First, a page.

I was hoping to find an old recipe starring peanut butter in honor of National Peanut Butter Day yesterday. Alas, there seems to be an abundance of old family recipes for ginger and molasses cookies. I guess peanut butter wasn't exactly a staple in the Scandinavian kitchen. While I won't turn down a spice cookie, I generally prefer a cookie involving chocolate. All that being said, I'll do my best to add a little more variety to this series in the coming weeks.
These thick and ultra soft molasses cookies come from my great-aunt on my mom's side. Hmmm, my great-aunt on my dad's side is known for her Ginger Creams, it must be a great-aunt thing. Though I don't remember my Great-Aunt Carroll or her husband, Oscar, I've driven past the restaurant they started many times. Pies were her specialty at the restaurant but my mom remembers these cookies best.
Extra dough scraps are even more edible than usual as this recipe is eggless. Does egg-free cookie dough justify eating twice as much dough? Please don't answer that.
On a completely different note, while I was putting the plate used in the pictures back in the hutch, I noticed a yellowed piece of tape stuck on the back. Writing on the tape indicates my great-great-aunt (not related to Carroll) painted the plate. I'm not so sure about the hand-painted part, but the plate itself is brittle enough I'd believe it's four generations old.
Extra thick and super soft, these molasses cookies have stood the test of time.
Carroll's Soft Molasses Cookies
recipe from my Great-Aunt Carroll
3-1/4 cups all-purpose flour, plus more for rolling
1 tsp baking soda
1/2 tsp salt
1/2 tsp ginger
1/2 tsp cinnamon
1/2 tsp cloves
1/2 cup shortening (I used butter-flavored shortening)
1/2 cup granulated sugar
1/2 cup molasses
1/2 cup cold coffee
additional sugar for sprinkling tops, optional
* In a medium bowl combine flour, baking soda, salt, ginger, cinnamon, and cloves; set aside.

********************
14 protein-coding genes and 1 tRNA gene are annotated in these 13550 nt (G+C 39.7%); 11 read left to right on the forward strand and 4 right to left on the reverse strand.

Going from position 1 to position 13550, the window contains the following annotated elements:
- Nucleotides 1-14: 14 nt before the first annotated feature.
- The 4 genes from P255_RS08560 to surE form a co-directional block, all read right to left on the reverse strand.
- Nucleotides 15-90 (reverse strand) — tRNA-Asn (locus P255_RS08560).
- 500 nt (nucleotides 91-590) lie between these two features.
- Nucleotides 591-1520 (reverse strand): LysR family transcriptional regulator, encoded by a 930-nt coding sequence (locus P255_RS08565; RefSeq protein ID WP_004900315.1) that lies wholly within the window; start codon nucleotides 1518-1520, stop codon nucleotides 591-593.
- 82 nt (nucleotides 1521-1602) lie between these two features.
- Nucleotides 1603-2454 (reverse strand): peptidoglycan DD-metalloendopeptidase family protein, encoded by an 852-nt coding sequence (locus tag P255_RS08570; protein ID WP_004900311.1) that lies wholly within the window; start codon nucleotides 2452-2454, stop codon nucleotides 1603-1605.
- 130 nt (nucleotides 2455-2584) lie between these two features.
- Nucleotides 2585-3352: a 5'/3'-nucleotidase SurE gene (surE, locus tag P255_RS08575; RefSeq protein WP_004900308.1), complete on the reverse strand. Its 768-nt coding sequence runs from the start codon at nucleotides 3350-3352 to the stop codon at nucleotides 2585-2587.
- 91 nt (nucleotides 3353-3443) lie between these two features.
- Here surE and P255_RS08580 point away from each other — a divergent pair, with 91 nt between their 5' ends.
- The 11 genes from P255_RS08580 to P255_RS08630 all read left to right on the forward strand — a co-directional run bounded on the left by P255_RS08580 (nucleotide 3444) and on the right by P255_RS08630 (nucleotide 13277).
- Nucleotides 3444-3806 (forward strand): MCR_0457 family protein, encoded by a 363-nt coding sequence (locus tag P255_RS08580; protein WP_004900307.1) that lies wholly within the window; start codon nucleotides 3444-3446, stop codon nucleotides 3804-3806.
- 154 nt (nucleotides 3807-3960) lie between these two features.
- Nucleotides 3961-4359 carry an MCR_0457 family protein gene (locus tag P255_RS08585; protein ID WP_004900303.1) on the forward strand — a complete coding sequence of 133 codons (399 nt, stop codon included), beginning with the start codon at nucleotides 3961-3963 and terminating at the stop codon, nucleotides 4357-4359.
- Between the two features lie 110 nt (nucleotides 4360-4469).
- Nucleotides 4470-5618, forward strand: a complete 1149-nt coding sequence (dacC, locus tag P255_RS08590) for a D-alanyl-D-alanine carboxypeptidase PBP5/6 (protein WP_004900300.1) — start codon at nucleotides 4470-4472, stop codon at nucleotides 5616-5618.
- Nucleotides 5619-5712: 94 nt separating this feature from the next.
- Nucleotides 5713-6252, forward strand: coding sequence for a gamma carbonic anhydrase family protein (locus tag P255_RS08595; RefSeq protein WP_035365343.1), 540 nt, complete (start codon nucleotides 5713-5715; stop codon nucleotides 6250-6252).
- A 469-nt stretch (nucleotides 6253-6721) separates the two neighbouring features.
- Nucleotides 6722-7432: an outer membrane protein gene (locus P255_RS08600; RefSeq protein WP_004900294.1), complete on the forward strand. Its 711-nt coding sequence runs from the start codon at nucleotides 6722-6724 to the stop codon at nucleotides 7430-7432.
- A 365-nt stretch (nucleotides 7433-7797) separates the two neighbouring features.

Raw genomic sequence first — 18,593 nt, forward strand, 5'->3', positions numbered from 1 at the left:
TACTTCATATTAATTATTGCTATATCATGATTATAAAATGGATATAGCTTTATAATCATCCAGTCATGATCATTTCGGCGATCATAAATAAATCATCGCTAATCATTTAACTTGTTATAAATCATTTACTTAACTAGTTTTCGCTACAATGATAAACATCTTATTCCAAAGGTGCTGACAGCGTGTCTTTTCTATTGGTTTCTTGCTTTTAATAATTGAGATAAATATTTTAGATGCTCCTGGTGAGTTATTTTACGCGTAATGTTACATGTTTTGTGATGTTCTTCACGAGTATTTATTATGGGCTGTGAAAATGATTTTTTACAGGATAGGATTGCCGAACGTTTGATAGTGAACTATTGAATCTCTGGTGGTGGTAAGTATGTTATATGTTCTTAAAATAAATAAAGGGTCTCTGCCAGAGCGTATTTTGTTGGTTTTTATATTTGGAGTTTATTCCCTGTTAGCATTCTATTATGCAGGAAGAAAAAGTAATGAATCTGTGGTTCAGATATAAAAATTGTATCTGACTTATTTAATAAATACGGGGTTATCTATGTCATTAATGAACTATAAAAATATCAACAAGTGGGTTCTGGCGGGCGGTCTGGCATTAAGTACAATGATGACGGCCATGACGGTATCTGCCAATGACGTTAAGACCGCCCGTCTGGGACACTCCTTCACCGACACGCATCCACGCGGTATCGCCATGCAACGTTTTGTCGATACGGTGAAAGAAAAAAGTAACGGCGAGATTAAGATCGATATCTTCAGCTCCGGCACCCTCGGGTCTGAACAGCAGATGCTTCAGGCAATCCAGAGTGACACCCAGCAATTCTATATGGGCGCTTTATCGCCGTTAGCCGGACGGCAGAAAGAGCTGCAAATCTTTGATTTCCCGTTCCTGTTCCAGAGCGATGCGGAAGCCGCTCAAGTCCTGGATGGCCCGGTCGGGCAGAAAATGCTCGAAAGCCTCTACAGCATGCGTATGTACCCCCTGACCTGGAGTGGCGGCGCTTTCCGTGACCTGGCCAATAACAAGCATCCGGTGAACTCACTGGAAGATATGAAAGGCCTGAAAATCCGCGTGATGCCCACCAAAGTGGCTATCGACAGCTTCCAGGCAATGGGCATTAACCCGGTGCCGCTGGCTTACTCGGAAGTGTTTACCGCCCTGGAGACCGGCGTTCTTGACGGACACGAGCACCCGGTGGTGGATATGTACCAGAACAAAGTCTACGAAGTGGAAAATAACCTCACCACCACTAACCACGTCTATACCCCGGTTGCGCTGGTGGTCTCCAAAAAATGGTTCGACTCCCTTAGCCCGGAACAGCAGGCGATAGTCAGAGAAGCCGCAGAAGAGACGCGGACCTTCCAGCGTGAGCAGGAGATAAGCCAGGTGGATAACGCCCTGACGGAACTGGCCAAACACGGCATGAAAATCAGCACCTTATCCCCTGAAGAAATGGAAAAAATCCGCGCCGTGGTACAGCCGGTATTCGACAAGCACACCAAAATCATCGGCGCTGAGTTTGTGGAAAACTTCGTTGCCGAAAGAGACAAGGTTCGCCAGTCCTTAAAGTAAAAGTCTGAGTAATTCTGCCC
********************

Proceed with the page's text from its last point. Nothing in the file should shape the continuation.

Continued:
* In a large bowl cream together shortening and sugar until light and fluffy. Beat in molasses and coffee, mixture will look curdled. Gradually stir in flour mixture to form a soft dough. Divide dough in half and wrap in waxed paper (I used plastic wrap). Chill dough 15 minutes. (I thought the dough was still too soft and left it in the fridge 30-60 minutes.)
* Preheat oven to 350 degrees F. Grease cookie sheets; set aside. Flour work surface and rolling pin thoroughly. Roll out dough to 1/3-inch thick, adding more flour to prevent sticking. Cut out desired shapes and carefully transfer to prepared cookie sheets. Sprinkle tops with sugar, if desired. Bake 9-11 minutes or until cookies barely dent when lightly touched with fingertip. Transfer to wire cooling racks. Let cool before storing in airtight container.
Here's a picture of Carroll's recipe as it appeared in a cookbook she gave my grandma.
Yikes, apparently January is the month for old molasses cookie recipes. While today's cookies are large, thick and soft, these are hard and small, and these are super small and soft. I found at least three more molasses cookie recipes in the family, not to mention my own chewy and crackled standby. Maybe I'll wait until I'm a great-aunt to share that one with you.
Food for Thought: "Man can not live without joy; therefore when he is deprived of true spiritual joys it is necessary that he become addicted to carnal pleasures." -Thomas Aquinas